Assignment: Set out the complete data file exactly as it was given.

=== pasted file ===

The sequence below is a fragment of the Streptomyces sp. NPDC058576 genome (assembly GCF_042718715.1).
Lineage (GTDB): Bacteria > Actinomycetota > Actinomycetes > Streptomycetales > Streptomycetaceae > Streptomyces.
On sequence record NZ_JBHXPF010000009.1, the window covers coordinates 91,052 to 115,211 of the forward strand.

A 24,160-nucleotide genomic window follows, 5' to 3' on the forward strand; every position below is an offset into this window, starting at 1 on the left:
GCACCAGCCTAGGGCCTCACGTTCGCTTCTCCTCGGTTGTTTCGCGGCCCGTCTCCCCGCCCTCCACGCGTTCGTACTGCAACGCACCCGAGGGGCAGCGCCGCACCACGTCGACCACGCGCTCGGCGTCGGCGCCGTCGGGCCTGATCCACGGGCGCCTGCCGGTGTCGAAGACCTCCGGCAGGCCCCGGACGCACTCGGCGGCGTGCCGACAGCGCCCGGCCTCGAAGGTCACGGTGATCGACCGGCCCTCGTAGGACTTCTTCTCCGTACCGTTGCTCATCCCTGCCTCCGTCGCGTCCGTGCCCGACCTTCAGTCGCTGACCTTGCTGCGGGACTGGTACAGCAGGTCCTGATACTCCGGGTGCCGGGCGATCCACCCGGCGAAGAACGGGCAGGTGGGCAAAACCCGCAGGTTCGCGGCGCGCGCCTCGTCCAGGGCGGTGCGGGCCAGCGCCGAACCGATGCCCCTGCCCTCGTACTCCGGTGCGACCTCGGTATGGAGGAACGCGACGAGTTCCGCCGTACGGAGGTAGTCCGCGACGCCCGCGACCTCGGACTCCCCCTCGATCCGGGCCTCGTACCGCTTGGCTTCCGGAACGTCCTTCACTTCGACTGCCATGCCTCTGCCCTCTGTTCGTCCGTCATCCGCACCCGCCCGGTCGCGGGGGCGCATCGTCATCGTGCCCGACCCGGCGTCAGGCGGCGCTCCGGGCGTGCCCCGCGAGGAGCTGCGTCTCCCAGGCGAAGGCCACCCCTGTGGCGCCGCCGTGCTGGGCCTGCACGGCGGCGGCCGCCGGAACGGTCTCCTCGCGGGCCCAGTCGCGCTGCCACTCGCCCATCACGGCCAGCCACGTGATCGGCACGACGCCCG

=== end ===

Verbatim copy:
The sequence below is a fragment of the Streptomyces sp. NPDC058576 genome (assembly GCF_042718715.1).
Lineage (GTDB): Bacteria > Actinomycetota > Actinomycetes > Streptomycetales > Streptomycetaceae > Streptomyces.
On sequence record NZ_JBHXPF010000009.1, the window covers coordinates 91,052 to 115,211 of the forward strand.

A 24,160-nucleotide genomic window follows, 5' to 3' on the forward strand; every position below is an offset into this window, starting at 1 on the left:
GCACCAGCCTAGGGCCTCACGTTCGCTTCTCCTCGGTTGTTTCGCGGCCCGTCTCCCCGCCCTCCACGCGTTCGTACTGCAACGCACCCGAGGGGCAGCGCCGCACCACGTCGACCACGCGCTCGGCGTCGGCGCCGTCGGGCCTGATCCACGGGCGCCTGCCGGTGTCGAAGACCTCCGGCAGGCCCCGGACGCACTCGGCGGCGTGCCGACAGCGCCCGGCCTCGAAGGTCACGGTGATCGACCGGCCCTCGTAGGACTTCTTCTCCGTACCGTTGCTCATCCCTGCCTCCGTCGCGTCCGTGCCCGACCTTCAGTCGCTGACCTTGCTGCGGGACTGGTACAGCAGGTCCTGATACTCCGGGTGCCGGGCGATCCACCCGGCGAAGAACGGGCAGGTGGGCAAAACCCGCAGGTTCGCGGCGCGCGCCTCGTCCAGGGCGGTGCGGGCCAGCGCCGAACCGATGCCCCTGCCCTCGTACTCCGGTGCGACCTCGGTATGGAGGAACGCGACGAGTTCCGCCGTACGGAGGTAGTCCGCGACGCCCGCGACCTCGGACTCCCCCTCGATCCGGGCCTCGTACCGCTTGGCTTCCGGAACGTCCTTCACTTCGACTGCCATGCCTCTGCCCTCTGTTCGTCCGTCATCCGCACCCGCCCGGTCGCGGGGGCGCATCGTCATCGTGCCCGACCCGGCGTCAGGCGGCGCTCCGGGCGTGCCCCGCGAGGAGCTGCGTCTCCCAGGCGAAGGCCACCCCTGTGGCGCCGCCGTGCTGGGCCTGCACGGCGGCGGCCGCCGGAACGGTCTCCTCGCGGGCCCAGTCGCGCTGCCACTCGCCCATCACGGCCAGCCACGTGATCGGCACGACGCCCG